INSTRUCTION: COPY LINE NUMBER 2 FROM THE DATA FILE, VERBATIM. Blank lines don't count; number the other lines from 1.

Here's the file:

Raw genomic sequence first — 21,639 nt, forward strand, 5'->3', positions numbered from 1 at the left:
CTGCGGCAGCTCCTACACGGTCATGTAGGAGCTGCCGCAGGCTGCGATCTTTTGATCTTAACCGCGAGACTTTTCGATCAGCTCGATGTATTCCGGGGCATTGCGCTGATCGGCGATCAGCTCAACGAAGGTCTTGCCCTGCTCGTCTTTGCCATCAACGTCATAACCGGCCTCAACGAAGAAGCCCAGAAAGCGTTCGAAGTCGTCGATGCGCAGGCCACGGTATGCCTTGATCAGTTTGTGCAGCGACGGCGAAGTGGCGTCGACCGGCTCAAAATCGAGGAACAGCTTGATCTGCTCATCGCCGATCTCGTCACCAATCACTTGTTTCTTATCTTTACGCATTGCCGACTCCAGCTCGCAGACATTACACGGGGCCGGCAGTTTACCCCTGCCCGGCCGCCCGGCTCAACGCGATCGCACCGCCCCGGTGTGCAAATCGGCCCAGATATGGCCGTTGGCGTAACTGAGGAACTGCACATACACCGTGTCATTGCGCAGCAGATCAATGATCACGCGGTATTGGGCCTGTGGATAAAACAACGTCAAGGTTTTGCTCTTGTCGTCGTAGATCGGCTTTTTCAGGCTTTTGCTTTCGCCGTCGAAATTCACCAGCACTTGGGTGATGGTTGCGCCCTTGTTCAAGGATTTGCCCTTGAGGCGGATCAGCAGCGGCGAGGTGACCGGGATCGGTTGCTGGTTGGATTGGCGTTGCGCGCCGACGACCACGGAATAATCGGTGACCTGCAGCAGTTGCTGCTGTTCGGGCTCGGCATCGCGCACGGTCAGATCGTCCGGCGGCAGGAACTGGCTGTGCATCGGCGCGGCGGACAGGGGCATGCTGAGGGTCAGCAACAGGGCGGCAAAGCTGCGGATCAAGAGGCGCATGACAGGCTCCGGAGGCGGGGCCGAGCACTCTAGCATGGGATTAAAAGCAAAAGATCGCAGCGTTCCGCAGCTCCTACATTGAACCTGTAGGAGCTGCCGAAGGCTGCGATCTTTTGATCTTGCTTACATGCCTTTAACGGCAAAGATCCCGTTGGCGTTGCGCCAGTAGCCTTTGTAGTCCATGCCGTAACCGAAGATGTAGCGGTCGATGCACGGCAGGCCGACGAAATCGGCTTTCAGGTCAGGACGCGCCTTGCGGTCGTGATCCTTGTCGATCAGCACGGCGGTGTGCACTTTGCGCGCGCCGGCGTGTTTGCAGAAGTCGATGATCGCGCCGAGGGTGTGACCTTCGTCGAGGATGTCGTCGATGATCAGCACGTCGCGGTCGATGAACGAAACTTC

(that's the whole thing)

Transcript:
CTGCGGCAGCTCCTACACGGTCATGTAGGAGCTGCCGCAGGCTGCGATCTTTTGATCTTAACCGCGAGACTTTTCGATCAGCTCGATGTATTCCGGGGCATTGCGCTGATCGGCGATCAGCTCAACGAAGGTCTTGCCCTGCTCGTCTTTGCCATCAACGTCATAACCGGCCTCAACGAAGAAGCCCAGAAAGCGTTCGAAGTCGTCGATGCGCAGGCCACGGTATGCCTTGATCAGTTTGTGCAGCGACGGCGAAGTGGCGTCGACCGGCTCAAAATCGAGGAACAGCTTGATCTGCTCATCGCCGATCTCGTCACCAATCACTTGTTTCTTATCTTTACGCATTGCCGACTCCAGCTCGCAGACATTACACGGGGCCGGCAGTTTACCCCTGCCCGGCCGCCCGGCTCAACGCGATCGCACCGCCCCGGTGTGCAAATCGGCCCAGATATGGCCGTTGGCGTAACTGAGGAACTGCACATACACCGTGTCATTGCGCAGCAGATCAATGATCACGCGGTATTGGGCCTGTGGATAAAACAACGTCAAGGTTTTGCTCTTGTCGTCGTAGATCGGCTTTTTCAGGCTTTTGCTTTCGCCGTCGAAATTCACCAGCACTTGGGTGATGGTTGCGCCCTTGTTCAAGGATTTGCCCTTGAGGCGGATCAGCAGCGGCGAGGTGACCGGGATCGGTTGCTGGTTGGATTGGCGTTGCGCGCCGACGACCACGGAATAATCGGTGACCTGCAGCAGTTGCTGCTGTTCGGGCTCGGCATCGCGCACGGTCAGATCGTCCGGCGGCAGGAACTGGCTGTGCATCGGCGCGGCGGACAGGGGCATGCTGAGGGTCAGCAACAGGGCGGCAAAGCTGCGGATCAAGAGGCGCATGACAGGCTCCGGAGGCGGGGCCGAGCACTCTAGCATGGGATTAAAAGCAAAAGATCGCAGCGTTCCGCAGCTCCTACATTGAACCTGTAGGAGCTGCCGAAGGCTGCGATCTTTTGATCTTGCTTACATGCCTTTAACGGCAAAGATCCCGTTGGCGTTGCGCCAGTAGCCTTTGTAGTCCATGCCGTAACCGAAGATGTAGCGGTCGATGCACGGCAGGCCGACGAAATCGGCTTTCAGGTCAGGACGCGCCTTGCGGTCGTGATCCTTGTCGATCAGCACGGCGGTGTGCACTTTGCGCGCGCCGGCGTGTTTGCAGAAGTCGATGATCGCGCCGAGGGTGTGACCTTCGTCGAGGATGTCGTCGATGATCAGCACGTCGCGGTCGATGAACGAAACTTC